Homework Help: Finding eigenvectors of [[1,-1,-1],[-1,1,-1],[-1,-1,1]]

1. Jul 15, 2012

thetrystero

he eigenvalues of the 3x3 matrix [[1,-1,-1],[-1,1,-1],[-1,-1,1]] are 2,2, and -1.
how can i compute the eigenvectors?
for the case lambda=2, for example, i end up with an augmented matrix [[-1,-1,-1,0],[-1,-1,-1,0],[-1,-1,-1,0]] so i'm stuck at this point.

much appreciated.

2. Jul 15, 2012

Ray Vickson

So, you need to solve the linear system
$$x_1 + x_2 + x_3 = 0\\ x_1 + x_2 + x_3 = 0\\ x_1 + x_2 + x_3 = 0$$
There are lots of solutions. In fact, you should be able to find two linearly independent solution vectors, corresponding to the double eigenvalue 2.

RGV

3. Jul 15, 2012

HallsofIvy

I prefer to work from the basic definitions (perhaps I just never learned these more sophisticated methods!):
Saying that 2 is an eigenvalue of this matrix means there exist a non-zero vector such that
$$\begin{bmatrix}1 & -1 & -1 \\ -1 & 1 & -1 \\ -1 & -1 & 1\end{bmatrix}\begin{bmatrix}x \\ y \\ z\end{bmatrix}x - y- z\\ -x+ y- z \\ -x- y+ z\end{bmatrix}= \begin{bmatrix}2x \\ 2y\\ 2z\end{bmatrix}$$
which gives the three equations x- y- z= 2x, -x+ y- z= 2y, -x- y+ z= 2z which are, of course, equivalent to -x- y- z= 0, -x- y- z= 0, -x- y- z= 0. Those three equations are the same. We can, for example, say that z= -x- y so that any vector of the form <x, y, -x- y>= <x, 0, -x>+ <0, y, -y>= x<1, 0, -1>+ y<0, 1, -1> is an eigenvector. Notice that the eigenvalue, 2, not only has algebraic multiplicity 2 (it is a double root of the characteristic equation) but has geometric multiplicity 2 (the space of all corresponding eigenvalues is 2 dimensional).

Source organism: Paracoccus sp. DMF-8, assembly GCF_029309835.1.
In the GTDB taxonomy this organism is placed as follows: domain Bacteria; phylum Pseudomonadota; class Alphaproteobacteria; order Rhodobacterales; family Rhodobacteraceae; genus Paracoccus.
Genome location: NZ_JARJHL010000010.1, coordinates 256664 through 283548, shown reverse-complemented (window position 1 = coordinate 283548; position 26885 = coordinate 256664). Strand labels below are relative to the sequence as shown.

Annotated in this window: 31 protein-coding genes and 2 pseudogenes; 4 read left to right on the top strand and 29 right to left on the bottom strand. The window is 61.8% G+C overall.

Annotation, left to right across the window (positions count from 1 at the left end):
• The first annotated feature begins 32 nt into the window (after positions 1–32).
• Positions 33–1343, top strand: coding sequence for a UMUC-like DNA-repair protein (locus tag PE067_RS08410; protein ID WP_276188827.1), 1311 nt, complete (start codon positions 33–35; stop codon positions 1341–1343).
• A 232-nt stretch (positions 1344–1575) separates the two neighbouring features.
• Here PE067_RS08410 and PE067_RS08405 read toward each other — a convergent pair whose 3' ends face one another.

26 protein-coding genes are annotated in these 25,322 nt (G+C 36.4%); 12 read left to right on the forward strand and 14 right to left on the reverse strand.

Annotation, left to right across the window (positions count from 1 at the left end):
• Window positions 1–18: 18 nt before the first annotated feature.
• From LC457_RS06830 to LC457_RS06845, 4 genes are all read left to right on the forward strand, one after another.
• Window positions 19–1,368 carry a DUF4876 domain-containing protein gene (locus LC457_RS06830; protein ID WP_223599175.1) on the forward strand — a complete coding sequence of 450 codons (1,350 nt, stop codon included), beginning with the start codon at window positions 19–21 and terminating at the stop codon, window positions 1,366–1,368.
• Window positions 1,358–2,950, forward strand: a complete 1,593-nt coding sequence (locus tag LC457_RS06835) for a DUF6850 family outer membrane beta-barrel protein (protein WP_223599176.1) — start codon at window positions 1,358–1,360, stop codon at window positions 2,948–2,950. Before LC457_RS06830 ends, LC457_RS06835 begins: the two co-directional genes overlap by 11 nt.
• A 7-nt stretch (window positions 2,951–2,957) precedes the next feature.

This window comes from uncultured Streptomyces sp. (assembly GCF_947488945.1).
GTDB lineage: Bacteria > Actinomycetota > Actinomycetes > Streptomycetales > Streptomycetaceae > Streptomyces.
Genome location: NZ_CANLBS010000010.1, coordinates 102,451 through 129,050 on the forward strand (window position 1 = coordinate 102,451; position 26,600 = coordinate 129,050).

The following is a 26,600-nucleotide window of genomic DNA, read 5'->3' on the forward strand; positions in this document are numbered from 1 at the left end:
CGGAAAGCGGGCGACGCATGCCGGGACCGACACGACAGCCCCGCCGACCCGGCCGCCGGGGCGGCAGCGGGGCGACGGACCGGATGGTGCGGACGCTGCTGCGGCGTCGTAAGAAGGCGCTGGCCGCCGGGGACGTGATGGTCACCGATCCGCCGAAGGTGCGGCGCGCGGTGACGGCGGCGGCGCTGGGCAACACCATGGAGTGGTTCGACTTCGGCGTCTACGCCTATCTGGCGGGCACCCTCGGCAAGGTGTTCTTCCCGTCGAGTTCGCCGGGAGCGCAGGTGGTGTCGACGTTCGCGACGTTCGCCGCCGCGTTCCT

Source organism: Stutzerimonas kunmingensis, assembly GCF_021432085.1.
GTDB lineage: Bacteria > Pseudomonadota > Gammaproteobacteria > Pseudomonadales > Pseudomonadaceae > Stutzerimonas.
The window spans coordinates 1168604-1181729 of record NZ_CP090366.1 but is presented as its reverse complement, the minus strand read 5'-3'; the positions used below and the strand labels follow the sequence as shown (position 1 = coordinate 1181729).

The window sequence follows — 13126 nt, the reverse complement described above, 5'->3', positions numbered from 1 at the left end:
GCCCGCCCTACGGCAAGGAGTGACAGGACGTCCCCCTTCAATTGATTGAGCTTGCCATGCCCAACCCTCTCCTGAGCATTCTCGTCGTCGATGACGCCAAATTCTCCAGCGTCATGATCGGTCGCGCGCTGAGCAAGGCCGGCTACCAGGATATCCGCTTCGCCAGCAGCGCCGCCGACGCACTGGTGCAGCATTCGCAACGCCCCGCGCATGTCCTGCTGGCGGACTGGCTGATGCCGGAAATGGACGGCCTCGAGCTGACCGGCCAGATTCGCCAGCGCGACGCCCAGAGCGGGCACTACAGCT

Similarly, the fact that -1 is an eigenvalue means there are x, y, z, satisfying x- y- z= -x, -x+ y- z= -y, -x- y+ z= -z which are, of course, equivalent to 2x- y- z= 0, -x+ 2y- z= 0, -x- y+ 2z= 0. If we subtract the second equation from the first, we eliminate z to get 3x- 3y= 0 so y= x. Putting that into the third equation, 2x+ 2z= 0 so z= -x.
Any eigenvector corresponding to eigenvalue -1 is of the form <x, x, -x>= x<1, 1, -1>.

4. Jul 15, 2012

thetrystero

by that reasoning, can i not have <1,-1,0> and <-1,1,0> as my two solutions for eigenvalue 2? but wolframalpha says i need to have the case where y=0.

also, i think the solution for eigenvalue -1 is <1,1,1>

5. Jul 16, 2012

Ray Vickson

Your two listed vectors (for eigenvalue 2) are just multiples of each other. You need two *linearly independent* eigenvectors, such as <1,-1,0> and <1,0,-1>, or <0,-1,1> and <1,-1/2, -1/2>, etc. There are infinitely many possible pairs of vectors <x1,y1,z1> and <x2,y2,z2> that are linearly independent and satisfy the equation x+y+z=0. Any such pair will do.

RGV

Last edited: Jul 16, 2012
6. Jul 16, 2012

thetrystero

yes, i had thought of that, but found it uncomfortable that of all the many possibilities, both my professor and wolframalpha chose the cases y=0 and z=0 as solutions, so i was wondering what made these two special compares to the others.

7. Jul 17, 2012

Ray Vickson

There is nothing special about these choices, except for the fact that they both have one component = 0 so are, in a sense, the simplest possible. However, you could equally take x=0 and y=0 or x=0 and z=0.

RGV

8. Jul 17, 2012

HallsofIvy

If you have a vector that depends upon parameters, say, <x, y, -x- y> as I have above, then choosing x= 0, y= 1 gives you <0, 1, -1> and choosing x= 1, y= 0 gives <1, 0, -1>. That is, in effect, the same as writing <x, y, -x- y>= <x, 0, -x>+ <0, y, -y>= x<1, 0, -1>+ y<0, 1, -1>, showing that any such vector is a linear combination of <1, 0, -1> and <0, 1, -1>.